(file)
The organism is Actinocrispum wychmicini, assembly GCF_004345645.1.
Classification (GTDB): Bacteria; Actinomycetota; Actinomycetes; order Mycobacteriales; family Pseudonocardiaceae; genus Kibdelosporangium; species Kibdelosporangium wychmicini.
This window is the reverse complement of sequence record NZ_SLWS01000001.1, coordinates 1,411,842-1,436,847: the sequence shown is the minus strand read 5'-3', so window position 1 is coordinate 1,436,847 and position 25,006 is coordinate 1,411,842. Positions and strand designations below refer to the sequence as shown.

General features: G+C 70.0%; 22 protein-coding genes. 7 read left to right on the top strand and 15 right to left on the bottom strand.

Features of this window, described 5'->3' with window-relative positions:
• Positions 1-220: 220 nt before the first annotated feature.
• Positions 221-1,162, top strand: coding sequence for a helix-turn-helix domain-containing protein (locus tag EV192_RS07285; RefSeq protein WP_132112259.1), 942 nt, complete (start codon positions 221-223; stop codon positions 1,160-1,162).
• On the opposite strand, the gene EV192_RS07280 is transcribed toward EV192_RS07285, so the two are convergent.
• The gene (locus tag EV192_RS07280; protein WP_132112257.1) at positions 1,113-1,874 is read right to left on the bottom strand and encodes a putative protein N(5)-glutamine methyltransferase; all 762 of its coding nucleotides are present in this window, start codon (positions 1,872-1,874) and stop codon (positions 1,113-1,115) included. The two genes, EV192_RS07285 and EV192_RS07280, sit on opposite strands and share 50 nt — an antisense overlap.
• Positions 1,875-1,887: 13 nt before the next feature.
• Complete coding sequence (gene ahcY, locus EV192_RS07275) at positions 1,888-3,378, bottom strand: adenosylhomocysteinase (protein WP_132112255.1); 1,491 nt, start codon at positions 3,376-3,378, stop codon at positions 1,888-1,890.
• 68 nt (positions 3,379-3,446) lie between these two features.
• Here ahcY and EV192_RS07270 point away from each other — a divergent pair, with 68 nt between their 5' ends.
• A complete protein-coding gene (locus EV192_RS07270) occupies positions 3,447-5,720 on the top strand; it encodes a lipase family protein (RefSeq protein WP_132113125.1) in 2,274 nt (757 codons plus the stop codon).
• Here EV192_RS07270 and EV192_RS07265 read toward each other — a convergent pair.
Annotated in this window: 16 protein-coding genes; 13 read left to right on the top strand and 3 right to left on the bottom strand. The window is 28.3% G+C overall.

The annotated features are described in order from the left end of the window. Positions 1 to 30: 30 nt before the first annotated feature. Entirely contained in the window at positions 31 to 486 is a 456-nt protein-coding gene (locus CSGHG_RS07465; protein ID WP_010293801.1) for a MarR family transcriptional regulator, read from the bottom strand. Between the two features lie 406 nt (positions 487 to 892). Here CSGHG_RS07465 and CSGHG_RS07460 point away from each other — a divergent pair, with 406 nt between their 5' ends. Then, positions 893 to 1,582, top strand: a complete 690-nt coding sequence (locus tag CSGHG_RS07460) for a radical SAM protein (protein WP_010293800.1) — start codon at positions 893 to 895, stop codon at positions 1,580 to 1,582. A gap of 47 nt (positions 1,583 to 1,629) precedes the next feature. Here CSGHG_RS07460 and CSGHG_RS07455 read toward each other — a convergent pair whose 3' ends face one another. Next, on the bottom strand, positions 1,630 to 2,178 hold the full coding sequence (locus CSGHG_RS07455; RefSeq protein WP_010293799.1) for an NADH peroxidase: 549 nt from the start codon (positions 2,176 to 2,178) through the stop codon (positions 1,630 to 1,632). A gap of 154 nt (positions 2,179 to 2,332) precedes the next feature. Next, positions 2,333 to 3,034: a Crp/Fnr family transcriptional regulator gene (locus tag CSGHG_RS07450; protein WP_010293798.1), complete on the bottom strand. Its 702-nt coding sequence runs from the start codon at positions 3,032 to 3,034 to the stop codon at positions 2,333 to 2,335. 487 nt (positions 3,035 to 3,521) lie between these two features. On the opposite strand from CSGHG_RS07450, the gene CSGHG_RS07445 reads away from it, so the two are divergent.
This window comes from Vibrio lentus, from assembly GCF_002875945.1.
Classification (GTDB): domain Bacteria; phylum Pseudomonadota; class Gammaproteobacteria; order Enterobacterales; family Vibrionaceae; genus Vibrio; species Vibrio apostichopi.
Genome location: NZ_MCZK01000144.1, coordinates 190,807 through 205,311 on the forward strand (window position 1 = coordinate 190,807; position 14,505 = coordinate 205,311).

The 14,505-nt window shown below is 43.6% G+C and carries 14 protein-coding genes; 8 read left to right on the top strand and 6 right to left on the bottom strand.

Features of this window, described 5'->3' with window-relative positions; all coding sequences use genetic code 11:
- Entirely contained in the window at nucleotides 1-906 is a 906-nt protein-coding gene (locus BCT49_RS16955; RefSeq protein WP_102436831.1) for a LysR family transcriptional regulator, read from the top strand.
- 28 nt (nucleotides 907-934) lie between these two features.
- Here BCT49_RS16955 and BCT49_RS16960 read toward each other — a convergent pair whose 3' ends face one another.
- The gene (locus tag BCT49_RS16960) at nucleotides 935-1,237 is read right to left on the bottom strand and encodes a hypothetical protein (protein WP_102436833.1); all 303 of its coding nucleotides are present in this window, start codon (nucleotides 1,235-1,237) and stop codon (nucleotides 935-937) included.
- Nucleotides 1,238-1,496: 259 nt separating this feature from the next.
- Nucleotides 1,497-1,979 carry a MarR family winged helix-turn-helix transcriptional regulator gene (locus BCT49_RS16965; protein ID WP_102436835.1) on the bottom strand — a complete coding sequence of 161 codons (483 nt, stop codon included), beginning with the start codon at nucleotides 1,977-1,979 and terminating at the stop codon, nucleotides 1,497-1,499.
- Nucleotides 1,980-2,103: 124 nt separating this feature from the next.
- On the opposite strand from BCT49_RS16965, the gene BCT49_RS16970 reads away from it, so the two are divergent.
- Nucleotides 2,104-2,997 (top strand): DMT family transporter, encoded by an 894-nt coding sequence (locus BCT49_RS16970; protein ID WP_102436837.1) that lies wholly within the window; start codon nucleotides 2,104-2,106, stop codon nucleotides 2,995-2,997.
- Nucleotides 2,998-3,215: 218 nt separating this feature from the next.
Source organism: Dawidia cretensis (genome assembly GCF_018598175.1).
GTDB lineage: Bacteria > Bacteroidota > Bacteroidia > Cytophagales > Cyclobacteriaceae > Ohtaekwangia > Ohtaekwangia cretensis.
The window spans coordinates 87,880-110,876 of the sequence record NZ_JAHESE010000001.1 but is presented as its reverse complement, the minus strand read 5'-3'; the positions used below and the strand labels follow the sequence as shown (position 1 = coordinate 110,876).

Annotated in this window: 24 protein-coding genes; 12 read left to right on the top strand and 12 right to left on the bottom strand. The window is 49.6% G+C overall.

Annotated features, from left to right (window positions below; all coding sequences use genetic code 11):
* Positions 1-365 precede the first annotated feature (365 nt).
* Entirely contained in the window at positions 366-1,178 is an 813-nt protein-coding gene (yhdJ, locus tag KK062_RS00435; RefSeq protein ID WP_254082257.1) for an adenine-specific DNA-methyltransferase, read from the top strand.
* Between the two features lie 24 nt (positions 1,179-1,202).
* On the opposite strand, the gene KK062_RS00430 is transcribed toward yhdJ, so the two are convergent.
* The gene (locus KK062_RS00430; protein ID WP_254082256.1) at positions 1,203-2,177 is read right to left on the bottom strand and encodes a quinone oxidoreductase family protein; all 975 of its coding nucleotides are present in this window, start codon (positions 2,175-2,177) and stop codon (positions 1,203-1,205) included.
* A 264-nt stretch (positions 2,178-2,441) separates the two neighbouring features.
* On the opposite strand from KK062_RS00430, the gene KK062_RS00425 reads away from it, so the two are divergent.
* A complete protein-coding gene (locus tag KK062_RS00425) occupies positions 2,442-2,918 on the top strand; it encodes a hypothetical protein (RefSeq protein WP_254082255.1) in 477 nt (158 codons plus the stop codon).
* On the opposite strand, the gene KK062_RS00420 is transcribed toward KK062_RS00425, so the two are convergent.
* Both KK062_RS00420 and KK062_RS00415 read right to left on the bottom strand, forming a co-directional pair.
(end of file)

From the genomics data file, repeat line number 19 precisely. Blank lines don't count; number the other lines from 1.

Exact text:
Classification (GTDB): domain Bacteria; phylum Pseudomonadota; class Gammaproteobacteria; order Enterobacterales; family Vibrionaceae; genus Vibrio; species Vibrio apostichopi.